The line of Zhangke’s film ‘Platform’, in which performing arts increasingly became part of pop culture – where they were previously mainly used as propaganda – is continued in this film. Dancer Qiao Qiao (Tao Zhao) performs in the film purely from a commercial point of view. She dances to promote the products of “Wines and Liqueurs from Mongolia”. Xiao Ji (Qiong Wu) meets her in this capacity and immediately falls in love with her. Despite his sometimes tough attitude, he is quite shy, and so his buddy Bin Bin (Wei Wei Zhao) puts a good word for him with the already experienced – and damaged – Qiao Qiao. He gets her to have him bring Xiao Ji into her trailer. She asks the boy what he wants to do with her, to which he is unable to say a word. When she says she had an abortion and asks if he still wants her now, he replies in the affirmative, adding, cool and cute, “I’ll make you melt like fresh noodles.” She is amused by this and gives him an unexpected kiss, which puts Xiao Ji in a trance in love for good. On the way back, on the back of Bin Bin’s moped, he still dreams of this while holding his size around his waist.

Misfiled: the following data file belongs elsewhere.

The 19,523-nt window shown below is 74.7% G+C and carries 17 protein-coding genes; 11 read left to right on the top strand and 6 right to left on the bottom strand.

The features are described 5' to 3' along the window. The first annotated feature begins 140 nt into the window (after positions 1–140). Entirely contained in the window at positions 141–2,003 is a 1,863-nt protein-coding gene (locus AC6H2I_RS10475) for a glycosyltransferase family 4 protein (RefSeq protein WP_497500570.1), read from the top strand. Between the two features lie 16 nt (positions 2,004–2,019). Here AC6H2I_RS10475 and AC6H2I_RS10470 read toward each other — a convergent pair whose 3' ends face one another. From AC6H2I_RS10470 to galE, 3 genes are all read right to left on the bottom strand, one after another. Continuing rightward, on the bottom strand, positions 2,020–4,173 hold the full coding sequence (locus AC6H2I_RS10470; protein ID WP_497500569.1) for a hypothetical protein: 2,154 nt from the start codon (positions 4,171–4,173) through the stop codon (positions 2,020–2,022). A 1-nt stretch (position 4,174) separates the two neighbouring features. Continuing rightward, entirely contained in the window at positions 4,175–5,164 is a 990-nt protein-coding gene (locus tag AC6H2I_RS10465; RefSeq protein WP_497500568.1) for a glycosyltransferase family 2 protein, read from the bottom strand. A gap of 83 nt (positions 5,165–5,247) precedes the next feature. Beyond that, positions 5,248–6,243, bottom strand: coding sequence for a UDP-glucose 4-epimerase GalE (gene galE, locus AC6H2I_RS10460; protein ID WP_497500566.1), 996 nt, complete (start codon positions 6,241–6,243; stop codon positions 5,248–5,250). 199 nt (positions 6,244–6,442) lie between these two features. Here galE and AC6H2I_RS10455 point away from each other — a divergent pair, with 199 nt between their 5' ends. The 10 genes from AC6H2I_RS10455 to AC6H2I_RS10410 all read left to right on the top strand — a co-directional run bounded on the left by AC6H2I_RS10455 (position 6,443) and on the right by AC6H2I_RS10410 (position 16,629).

It is these kind of sensitive moments that give the film an attractive charm. Love is also important in Bin Bin’s life. His somewhat quiet, insecure girlfriend is about to take an exam and proposes not to see each other for a while. But normally they sit on the couch watching television together. Adorable is the scene in which they take each other’s hands and spontaneously start singing along with the song on TV, naturally, without any obvious dramatic transition or emotions on the faces.